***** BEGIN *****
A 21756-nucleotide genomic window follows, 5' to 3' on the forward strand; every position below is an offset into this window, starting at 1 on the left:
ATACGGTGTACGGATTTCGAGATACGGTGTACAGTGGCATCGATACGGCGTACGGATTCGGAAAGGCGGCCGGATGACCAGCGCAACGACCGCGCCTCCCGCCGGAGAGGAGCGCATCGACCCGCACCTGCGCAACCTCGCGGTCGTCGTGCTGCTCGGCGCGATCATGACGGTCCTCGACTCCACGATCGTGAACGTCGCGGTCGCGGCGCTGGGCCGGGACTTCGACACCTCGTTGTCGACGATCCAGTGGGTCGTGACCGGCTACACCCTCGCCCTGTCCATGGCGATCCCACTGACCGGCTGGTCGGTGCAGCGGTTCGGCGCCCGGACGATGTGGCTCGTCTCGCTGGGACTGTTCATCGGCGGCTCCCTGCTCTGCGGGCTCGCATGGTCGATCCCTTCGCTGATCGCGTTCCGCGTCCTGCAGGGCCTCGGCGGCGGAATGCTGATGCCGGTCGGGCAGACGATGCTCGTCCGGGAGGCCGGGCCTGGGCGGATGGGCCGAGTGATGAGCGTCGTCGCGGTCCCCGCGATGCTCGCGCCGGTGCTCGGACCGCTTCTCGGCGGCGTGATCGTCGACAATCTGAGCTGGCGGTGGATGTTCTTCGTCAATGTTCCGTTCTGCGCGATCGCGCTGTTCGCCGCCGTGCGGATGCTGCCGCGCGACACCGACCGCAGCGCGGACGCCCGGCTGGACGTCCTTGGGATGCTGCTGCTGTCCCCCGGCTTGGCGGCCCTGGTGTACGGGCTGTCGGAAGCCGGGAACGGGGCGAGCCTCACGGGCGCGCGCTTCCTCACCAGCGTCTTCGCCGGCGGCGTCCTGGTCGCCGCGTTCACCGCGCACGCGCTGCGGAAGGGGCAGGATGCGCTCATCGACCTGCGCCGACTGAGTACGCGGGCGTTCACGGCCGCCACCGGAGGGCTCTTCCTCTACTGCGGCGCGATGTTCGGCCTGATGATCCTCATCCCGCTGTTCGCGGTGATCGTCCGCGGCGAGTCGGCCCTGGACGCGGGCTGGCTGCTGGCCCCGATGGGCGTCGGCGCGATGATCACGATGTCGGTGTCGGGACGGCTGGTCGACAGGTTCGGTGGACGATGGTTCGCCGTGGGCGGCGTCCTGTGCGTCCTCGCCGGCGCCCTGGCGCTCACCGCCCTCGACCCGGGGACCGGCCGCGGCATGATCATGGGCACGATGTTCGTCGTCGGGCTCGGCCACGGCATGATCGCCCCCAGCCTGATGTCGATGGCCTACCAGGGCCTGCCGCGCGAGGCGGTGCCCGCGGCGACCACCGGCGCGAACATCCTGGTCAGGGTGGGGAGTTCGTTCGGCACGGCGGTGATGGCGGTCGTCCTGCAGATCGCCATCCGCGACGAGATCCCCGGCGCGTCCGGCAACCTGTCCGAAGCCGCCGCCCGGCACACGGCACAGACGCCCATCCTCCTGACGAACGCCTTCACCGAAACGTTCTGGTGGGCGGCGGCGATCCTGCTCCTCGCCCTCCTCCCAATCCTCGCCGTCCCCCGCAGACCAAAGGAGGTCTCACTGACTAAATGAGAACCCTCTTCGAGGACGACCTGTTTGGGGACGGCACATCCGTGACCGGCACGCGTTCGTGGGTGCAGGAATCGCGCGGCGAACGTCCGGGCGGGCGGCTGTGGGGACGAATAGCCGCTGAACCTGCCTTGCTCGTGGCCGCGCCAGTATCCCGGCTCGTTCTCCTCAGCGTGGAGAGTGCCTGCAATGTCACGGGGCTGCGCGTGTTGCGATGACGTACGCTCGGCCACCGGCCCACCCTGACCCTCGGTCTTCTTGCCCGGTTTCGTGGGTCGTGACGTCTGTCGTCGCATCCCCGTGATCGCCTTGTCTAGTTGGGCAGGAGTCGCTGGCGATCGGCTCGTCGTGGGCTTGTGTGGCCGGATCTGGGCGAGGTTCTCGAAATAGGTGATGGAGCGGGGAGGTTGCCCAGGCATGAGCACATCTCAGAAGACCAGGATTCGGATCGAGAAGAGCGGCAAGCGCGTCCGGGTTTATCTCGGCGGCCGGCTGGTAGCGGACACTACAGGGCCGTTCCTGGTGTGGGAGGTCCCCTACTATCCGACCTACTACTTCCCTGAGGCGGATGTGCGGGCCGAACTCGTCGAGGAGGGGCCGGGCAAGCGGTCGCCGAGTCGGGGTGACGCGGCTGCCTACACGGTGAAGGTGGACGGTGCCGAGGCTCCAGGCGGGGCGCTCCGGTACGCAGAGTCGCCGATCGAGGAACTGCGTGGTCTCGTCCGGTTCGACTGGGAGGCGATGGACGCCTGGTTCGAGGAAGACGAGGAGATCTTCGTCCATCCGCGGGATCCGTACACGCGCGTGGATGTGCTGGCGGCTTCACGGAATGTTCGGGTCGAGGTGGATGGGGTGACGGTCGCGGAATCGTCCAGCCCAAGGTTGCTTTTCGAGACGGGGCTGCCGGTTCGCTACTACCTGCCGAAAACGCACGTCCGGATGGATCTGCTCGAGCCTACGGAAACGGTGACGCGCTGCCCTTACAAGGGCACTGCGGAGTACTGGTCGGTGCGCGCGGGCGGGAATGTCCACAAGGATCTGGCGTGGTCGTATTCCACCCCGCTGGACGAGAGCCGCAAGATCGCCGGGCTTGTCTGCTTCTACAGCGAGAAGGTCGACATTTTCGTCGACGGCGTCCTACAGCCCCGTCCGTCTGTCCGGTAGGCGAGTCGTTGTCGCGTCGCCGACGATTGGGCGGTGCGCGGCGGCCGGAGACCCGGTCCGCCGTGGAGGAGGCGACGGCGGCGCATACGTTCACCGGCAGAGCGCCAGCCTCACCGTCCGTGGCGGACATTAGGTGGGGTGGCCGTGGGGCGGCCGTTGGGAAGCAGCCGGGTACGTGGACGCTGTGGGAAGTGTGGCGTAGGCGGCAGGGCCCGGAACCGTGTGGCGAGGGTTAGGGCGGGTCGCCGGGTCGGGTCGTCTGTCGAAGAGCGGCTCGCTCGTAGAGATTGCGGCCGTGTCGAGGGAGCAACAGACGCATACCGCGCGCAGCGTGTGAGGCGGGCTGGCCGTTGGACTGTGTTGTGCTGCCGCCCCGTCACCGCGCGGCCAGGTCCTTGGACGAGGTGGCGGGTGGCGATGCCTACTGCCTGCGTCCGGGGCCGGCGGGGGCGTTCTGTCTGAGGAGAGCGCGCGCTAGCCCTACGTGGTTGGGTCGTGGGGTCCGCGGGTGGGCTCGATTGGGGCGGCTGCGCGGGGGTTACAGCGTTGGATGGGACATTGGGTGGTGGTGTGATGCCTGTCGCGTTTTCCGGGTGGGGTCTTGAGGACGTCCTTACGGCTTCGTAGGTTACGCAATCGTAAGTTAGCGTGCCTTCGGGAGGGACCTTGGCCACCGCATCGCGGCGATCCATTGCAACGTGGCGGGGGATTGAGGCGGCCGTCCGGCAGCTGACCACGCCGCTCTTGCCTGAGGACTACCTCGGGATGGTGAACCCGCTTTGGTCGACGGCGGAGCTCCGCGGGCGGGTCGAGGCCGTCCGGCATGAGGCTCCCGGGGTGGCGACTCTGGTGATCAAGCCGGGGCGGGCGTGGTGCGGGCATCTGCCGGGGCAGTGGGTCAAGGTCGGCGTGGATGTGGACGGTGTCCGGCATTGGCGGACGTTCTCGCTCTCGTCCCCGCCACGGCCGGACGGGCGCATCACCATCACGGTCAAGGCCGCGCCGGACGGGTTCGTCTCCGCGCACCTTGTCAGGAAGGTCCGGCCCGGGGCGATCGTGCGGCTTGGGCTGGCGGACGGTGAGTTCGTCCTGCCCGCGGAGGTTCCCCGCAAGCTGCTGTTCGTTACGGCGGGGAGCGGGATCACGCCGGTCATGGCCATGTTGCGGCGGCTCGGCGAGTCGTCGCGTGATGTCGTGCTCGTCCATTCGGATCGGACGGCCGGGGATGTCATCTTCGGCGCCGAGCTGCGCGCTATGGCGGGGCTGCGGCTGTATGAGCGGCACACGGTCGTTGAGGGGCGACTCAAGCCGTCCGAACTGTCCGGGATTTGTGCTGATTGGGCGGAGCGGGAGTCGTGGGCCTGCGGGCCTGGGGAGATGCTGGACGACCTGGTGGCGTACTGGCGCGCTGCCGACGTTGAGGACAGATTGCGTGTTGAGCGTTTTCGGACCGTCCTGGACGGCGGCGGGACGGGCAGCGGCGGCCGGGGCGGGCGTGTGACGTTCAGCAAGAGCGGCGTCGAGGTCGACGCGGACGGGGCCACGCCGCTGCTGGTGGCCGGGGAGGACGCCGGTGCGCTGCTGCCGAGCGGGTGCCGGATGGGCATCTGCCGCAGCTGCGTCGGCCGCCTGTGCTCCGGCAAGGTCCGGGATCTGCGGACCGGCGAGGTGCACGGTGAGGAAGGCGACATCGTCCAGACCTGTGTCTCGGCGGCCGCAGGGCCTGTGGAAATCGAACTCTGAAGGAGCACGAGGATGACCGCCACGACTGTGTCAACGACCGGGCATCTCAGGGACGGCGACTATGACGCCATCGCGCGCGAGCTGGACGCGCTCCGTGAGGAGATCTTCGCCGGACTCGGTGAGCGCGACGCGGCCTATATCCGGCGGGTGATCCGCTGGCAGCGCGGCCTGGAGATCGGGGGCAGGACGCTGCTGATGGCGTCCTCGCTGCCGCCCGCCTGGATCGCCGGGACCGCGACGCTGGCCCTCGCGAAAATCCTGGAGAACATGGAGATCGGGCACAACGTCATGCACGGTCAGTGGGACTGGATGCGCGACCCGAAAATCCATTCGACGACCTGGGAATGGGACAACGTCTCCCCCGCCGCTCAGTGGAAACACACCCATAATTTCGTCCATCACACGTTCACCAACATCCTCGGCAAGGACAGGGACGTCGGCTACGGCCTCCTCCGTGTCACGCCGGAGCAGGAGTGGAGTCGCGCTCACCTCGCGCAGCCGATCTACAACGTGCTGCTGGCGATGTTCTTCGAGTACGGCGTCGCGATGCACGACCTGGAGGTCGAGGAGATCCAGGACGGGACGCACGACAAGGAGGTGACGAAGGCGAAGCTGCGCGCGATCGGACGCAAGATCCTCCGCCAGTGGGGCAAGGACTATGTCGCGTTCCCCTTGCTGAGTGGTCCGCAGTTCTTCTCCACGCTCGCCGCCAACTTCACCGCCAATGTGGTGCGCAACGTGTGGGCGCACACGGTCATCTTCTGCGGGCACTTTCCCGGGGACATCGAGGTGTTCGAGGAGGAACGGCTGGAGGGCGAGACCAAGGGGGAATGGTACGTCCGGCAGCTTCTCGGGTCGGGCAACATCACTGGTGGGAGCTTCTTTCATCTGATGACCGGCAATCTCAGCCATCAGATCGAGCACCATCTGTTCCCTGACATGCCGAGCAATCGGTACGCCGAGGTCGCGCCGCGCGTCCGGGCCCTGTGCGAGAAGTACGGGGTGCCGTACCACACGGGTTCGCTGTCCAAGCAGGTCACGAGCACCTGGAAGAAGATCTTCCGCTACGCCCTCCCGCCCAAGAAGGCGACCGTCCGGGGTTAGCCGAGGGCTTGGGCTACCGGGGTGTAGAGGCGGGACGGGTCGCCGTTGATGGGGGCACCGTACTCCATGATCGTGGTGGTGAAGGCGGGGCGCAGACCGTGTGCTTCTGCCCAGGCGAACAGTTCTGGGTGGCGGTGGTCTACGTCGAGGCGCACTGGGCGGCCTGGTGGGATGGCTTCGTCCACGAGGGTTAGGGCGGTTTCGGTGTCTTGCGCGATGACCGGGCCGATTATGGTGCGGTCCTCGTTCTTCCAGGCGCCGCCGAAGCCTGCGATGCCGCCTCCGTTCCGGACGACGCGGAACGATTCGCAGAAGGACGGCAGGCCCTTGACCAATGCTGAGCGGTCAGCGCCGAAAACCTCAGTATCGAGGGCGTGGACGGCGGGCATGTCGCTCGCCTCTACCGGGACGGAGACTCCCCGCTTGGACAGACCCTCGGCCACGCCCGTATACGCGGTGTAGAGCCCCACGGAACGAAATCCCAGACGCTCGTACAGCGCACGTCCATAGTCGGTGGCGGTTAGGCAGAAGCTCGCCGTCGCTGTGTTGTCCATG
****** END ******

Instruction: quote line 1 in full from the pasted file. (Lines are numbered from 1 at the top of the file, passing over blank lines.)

A 21756-nucleotide genomic window follows, 5' to 3' on the forward strand; every position below is an offset into this window, starting at 1 on the left: